Sodium Bicarbonate in Cardiopulmonary Resuscitation (SB CAT)

The recruitment status of this study is unknown because the information has not been verified recently.
Verified November 2011 by Rambam Health Care Campus.
Recruitment status was  Not yet recruiting
Sponsor:
Information provided by (Responsible Party):
Rambam Health Care Campus
ClinicalTrials.gov Identifier:
NCT01377337
First received: June 16, 2011
Last updated: November 6, 2011
Last verified: November 2011
  Purpose

Out-of-hospital cardiac arrests (OHCA) account for over 60% of deaths from coronary artery disease. The annual incidence of OHCA treated by Emergency Medical Systems (EMS) is 41-89 per 100,000 population. Outcome of OHCA and cardiopulmonary resuscitation (CPR) is very poor: Less than 1/3 of the victims regain spontaneous circulation (ROSC), 40-60% of those achieving ROSC suffer significant neurological disability due to brain hypoxia and only 1.7-6.4% are discharged from the hospital. In order to minimize hypoxia time, the primary goal of CPR is to achieve return of spontaneous circulation (ROSC) as fast as possible. Metabolic (lactic) acidosis develops rapidly during CA and is considered detrimental to CPR outcome. Sodium bicarbonate (SB), a generic, commonly used acid buffer, was subjected only to a single, small, prospective controlled trial that found a trend towards improved outcome in prolonged OHCA and CPR. Another study indicated that EMS's that used SB early and often during CPR had significantly higher ROSC rates and better long-term outcome compared with EMS's that used SB more seldom and administered it late in the course of CPR.

Aim of the Study:

To determine whether early administration of SB during OHCA and CPR improves short-term CPR outcome.


Condition Intervention Phase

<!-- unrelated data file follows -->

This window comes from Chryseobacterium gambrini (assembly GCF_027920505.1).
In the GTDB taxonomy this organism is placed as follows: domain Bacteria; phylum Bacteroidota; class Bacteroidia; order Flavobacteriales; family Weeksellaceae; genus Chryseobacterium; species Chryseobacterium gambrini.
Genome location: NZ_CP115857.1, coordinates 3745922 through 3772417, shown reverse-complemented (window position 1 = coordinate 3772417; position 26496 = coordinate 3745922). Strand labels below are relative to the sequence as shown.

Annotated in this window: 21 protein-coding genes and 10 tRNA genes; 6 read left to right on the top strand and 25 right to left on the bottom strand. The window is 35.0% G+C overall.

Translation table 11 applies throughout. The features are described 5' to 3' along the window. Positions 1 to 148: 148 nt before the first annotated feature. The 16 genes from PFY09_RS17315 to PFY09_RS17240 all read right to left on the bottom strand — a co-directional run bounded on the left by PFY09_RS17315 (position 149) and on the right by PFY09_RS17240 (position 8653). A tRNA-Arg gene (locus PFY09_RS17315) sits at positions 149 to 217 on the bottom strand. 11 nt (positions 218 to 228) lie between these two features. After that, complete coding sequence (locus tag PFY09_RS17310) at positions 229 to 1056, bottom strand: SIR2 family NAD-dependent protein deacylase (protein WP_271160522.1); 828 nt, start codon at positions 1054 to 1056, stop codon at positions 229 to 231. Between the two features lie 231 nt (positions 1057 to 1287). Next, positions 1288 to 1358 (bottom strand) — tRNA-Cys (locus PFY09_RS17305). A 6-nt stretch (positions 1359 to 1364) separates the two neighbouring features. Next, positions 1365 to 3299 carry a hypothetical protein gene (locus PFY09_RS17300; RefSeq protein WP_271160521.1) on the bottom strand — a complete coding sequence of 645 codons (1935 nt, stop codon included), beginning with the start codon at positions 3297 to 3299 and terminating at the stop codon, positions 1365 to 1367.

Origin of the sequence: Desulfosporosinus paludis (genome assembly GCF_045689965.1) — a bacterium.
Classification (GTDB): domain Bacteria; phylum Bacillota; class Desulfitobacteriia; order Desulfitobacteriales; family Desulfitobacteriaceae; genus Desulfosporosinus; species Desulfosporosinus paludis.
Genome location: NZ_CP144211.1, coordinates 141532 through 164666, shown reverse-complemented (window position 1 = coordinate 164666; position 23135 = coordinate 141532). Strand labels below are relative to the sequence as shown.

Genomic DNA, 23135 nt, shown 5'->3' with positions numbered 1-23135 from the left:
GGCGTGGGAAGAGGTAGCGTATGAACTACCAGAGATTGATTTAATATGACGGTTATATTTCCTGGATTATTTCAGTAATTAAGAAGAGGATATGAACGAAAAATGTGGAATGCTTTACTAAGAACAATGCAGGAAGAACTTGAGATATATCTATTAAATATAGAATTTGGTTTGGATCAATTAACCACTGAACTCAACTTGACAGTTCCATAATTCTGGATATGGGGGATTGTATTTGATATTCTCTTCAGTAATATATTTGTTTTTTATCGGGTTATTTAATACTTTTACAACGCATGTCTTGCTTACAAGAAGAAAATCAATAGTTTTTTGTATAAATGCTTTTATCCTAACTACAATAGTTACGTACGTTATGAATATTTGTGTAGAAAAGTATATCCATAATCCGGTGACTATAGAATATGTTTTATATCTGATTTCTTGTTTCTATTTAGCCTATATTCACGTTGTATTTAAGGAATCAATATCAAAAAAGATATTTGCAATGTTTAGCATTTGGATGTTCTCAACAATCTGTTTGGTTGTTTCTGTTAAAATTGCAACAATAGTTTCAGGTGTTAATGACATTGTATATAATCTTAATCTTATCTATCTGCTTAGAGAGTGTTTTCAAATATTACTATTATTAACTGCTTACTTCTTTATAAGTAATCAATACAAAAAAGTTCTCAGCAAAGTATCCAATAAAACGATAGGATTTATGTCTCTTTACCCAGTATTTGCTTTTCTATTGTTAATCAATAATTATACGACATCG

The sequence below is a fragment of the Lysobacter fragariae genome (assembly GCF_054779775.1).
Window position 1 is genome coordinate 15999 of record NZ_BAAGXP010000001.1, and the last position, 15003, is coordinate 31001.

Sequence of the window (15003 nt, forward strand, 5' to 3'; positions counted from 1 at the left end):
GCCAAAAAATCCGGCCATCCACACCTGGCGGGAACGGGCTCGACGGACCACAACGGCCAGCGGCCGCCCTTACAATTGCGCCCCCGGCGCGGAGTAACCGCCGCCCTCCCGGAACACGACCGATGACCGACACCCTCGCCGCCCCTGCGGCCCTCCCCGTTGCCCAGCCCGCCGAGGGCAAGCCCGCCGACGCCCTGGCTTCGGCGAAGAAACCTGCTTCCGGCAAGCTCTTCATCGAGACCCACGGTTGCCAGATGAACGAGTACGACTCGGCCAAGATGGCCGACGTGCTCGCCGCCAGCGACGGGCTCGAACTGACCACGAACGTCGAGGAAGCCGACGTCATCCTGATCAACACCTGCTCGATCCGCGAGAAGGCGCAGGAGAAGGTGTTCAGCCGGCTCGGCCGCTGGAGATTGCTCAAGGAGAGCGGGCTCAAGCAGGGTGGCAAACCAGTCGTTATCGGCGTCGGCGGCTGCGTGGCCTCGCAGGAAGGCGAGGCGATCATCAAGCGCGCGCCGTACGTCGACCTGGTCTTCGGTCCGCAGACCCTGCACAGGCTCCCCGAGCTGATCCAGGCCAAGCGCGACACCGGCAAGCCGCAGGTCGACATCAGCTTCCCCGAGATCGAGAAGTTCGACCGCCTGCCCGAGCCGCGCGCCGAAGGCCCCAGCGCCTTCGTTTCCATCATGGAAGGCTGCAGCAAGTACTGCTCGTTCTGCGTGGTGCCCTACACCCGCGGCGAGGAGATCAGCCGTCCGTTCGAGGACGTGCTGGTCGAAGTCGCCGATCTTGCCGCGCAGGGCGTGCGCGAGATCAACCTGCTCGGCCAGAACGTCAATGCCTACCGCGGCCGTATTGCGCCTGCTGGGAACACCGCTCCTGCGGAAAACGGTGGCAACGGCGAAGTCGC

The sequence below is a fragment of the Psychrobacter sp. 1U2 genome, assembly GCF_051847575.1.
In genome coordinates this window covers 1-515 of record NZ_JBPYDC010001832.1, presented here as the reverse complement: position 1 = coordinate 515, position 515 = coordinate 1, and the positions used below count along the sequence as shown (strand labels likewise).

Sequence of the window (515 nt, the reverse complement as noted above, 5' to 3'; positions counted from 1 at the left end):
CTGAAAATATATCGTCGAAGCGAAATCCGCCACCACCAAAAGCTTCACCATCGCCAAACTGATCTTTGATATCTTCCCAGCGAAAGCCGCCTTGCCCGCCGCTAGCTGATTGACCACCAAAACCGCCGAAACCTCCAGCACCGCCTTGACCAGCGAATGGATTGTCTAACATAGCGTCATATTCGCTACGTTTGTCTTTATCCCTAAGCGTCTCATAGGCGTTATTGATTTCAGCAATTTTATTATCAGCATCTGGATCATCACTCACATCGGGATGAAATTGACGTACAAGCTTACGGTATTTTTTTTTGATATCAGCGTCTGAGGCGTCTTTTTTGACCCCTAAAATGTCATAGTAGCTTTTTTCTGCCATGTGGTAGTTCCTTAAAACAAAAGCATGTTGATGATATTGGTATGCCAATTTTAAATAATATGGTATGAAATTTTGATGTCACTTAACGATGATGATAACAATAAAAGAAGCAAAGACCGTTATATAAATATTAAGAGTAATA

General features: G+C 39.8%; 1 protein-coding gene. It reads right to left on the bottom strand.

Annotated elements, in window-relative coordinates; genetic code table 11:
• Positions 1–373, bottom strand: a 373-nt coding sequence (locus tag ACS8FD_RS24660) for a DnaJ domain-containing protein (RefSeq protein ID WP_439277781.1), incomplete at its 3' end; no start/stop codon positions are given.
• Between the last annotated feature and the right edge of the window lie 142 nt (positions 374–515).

Sudden Cardiac Arrest
Drug: sodium bicarbonate
Phase 4

Study Type: Interventional
Study Design: Allocation: Randomized
Endpoint Classification: Efficacy Study
Intervention Model: Parallel Assignment
Masking: Double Blind (Subject, Caregiver, Investigator, Outcomes Assessor)
Primary Purpose: Treatment
Official Title: Does the Early Use of Sodium Bicarbonate Improve Results of Cardiopulmonary Resuscitation Following Out-of-Hospital Cardiac Arrest - a Prospective, Controlled Clinical Trial

Resource links provided by NLM:


Further study details as provided by Rambam Health Care Campus:

Primary Outcome Measures:
  • Short-term survival [ Time Frame: at completion of CPR ] [ Designated as safety issue: No ]
    proportion of patients who achieve return of spontaneous circulation (ROSC) and proportion of patients admitted alive (not requiring CPR) to the hospital's emergency room


Estimated Enrollment: 2130
Study Start Date: December 2011
Estimated Study Completion Date: March 2014
Estimated Primary Completion Date: December 2013 (Final data collection date for primary outcome measure)
Arms Assigned Interventions
Active Comparator: Sodium bicarbonate
1 mEq/kg sodium bicarbonate administered intravenously immediately following the administration of the first epinephrine dose during advanced CPR.
Drug: sodium bicarbonate

1 mEq/kg sodium bicarbonate administered intravenously immediately following the administration of the first epinephrine dose during advanced CPR. Dose may be repeated every 5-10 minutes up to 3 doses.

Note: The Placebo Arm receives 1 ml/Kg of 0.9% NaCl (in a blinded fashion).

Placebo Comparator: 0.9% NaCl
1 ml/kg of 0.9% NaCl (Blinded label)
Drug: sodium bicarbonate

1 mEq/kg sodium bicarbonate administered intravenously immediately following the administration of the first epinephrine dose during advanced CPR. Dose may be repeated every 5-10 minutes up to 3 doses.

Note: The Placebo Arm receives 1 ml/Kg of 0.9% NaCl (in a blinded fashion).


Detailed Description: